MIT accelerator is searching for the next gaming hit

VR, AR and AI startups can receive up to US$100,000 through the new Play Labs accelerator, whose founder dishes on how he expects gaming's next frontier to shape up.
January 23, 2017

Innovative ideas can come from virtually anywhere. Companies like Collab+ Sesame and Houghton Mifflin Harcourt have invested millions in next-generation startups, while Mattel is searching for new inspiration on primetime television.

But Rizwan Virk, a serial entrepreneur and investor behind Cambridge, Massachusetts-based Bayview Labs, is taking an accelerated approach. Together with Seraph Group and MIT Game Lab, his company has created a startup accelerator called Play Labs at MIT to find what he deems are “playful technologies” that harness AR, VR or AI.

“MIT Game Lab has been doing lots of research on technologies that are being utilized in many different areas in education and games,” says Virk. “The accelerator is for people who want to apply the tech to any area that could be for entertainment, eSports, health care or even finance.”

A big aim of the accelerator, though, is to find companies that educate kids through entertainment—something that MIT’s Game Lab and Education Arcade are already large proponents of.

The accelerator is accepting applications until February 21 for any new startup that has at least one member connected to MIT, whether it’s a student, professor, staff or alumni. The judges’ panel is looking for groups that push the boundaries of current VR, AR, and AI. As Virk points out, a lot of VR right now is just about looking around, and he would like to see the startups create even more interactive experiences.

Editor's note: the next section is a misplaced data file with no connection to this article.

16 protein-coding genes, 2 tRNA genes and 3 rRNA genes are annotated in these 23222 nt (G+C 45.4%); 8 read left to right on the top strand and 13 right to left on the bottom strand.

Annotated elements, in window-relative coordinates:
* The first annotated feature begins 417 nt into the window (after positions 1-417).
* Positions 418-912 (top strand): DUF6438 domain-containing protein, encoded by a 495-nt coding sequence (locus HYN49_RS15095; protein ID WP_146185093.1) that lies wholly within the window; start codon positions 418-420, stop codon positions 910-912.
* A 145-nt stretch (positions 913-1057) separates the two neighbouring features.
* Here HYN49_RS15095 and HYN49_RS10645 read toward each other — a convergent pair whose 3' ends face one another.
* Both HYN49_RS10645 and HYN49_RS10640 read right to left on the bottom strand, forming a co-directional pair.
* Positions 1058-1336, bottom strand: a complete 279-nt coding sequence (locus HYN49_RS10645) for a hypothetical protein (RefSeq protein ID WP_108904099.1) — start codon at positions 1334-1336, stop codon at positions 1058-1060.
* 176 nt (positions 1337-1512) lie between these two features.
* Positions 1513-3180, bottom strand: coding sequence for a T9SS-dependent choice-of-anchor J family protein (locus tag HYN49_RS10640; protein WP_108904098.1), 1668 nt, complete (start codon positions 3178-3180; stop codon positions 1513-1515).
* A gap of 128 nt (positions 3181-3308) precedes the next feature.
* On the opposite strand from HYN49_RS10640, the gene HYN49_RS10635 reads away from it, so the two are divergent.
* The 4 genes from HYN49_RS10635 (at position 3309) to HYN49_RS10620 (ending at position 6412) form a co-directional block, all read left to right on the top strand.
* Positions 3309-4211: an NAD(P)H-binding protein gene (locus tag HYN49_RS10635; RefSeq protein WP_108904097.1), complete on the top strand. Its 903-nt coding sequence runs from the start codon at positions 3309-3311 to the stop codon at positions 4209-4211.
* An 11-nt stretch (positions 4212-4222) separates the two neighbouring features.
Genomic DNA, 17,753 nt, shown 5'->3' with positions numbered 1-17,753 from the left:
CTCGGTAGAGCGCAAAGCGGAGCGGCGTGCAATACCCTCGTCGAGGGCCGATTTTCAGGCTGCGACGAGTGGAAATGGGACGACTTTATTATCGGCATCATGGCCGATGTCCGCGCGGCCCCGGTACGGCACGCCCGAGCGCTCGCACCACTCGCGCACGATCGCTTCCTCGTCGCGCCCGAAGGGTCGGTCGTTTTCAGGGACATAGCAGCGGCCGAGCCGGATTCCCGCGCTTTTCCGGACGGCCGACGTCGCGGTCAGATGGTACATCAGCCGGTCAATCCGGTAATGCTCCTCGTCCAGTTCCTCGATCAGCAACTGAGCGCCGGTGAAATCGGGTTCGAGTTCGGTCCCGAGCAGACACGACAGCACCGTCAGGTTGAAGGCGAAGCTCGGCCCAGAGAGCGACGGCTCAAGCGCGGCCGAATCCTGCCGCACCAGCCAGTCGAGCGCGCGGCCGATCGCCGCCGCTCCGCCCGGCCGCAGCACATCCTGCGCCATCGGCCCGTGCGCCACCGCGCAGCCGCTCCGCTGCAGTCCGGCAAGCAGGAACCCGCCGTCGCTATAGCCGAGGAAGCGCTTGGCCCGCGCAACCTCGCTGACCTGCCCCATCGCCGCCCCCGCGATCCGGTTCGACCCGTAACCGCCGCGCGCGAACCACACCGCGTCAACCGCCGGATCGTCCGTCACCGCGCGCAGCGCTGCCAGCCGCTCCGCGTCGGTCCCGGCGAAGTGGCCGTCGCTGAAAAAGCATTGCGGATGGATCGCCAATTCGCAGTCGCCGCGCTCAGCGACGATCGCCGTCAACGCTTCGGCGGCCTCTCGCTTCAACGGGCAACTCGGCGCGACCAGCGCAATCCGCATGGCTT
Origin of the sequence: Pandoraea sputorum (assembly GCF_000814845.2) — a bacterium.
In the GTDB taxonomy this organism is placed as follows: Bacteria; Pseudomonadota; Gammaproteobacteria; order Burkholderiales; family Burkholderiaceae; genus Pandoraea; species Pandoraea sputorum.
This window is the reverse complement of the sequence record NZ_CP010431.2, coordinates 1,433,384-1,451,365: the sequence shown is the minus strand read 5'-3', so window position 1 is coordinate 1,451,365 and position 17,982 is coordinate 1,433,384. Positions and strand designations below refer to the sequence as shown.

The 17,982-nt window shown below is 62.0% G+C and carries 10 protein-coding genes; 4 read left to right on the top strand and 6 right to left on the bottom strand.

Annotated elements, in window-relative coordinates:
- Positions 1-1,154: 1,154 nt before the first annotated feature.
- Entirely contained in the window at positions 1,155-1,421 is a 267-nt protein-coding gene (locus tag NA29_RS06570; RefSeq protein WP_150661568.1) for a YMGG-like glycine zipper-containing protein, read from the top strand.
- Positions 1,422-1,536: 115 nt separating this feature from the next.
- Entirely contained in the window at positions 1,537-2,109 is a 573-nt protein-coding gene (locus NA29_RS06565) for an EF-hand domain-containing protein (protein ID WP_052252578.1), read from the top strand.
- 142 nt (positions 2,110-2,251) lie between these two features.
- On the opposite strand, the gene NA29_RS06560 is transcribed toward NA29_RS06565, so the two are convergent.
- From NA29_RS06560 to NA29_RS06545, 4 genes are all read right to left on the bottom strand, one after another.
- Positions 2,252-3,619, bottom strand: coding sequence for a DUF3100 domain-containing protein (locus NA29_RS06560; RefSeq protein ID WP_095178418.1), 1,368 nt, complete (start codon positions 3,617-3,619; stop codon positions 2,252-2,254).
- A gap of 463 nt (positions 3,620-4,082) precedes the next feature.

Five to 10 companies will be selected and announced in March, and then the accelerator will run from mid-June to late August. Each group will receive US$20,000 at the onset of the program from the Seraph Group, and any startup that can raise an initial seed round of funding during Demo Day is eligible for another US$80,000. If the program is successful, then Virk will expand it with more startupsand perhaps beyond MIT.

“You can imagine things like virtual Lego blocks and being able to build things using some combination of VR and AR, which would help kids really have an interactive experience beyond just touching things on the phone, which is obviously very popular with games today,” says Virk. “But I think kids in general will migrate towards VR and AR very quickly once there are enough headsets out there.”

In terms of what sort of out-of-the-box thinking Virk is courting, he says, “It would be cool to see people create something within a persistent virtual world, kind of like Second Life. It would be great to see the next version of that and as we’re entering the VR and AR stage. Or a real-life Minecraft where you’re actually in that world building things.”

In fact, Virk believes gaming is truly driving technological advancements, and he is baking on VR to be the big leader in that sect.

“Going back to the early days of computers in the 1960s, MIT was the location of one of the very first video games ever built. Over time, the institution has driven requirements for computer graphics that have been used in other industries,” he says. “With VR, your ability to actually enter a virtual space and be there improves the ability for interaction as well as understanding. You can learn so much from being in another environment.”


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Alexandra Whyte is Kidscreen's News & Social Media Editor. Contact her at



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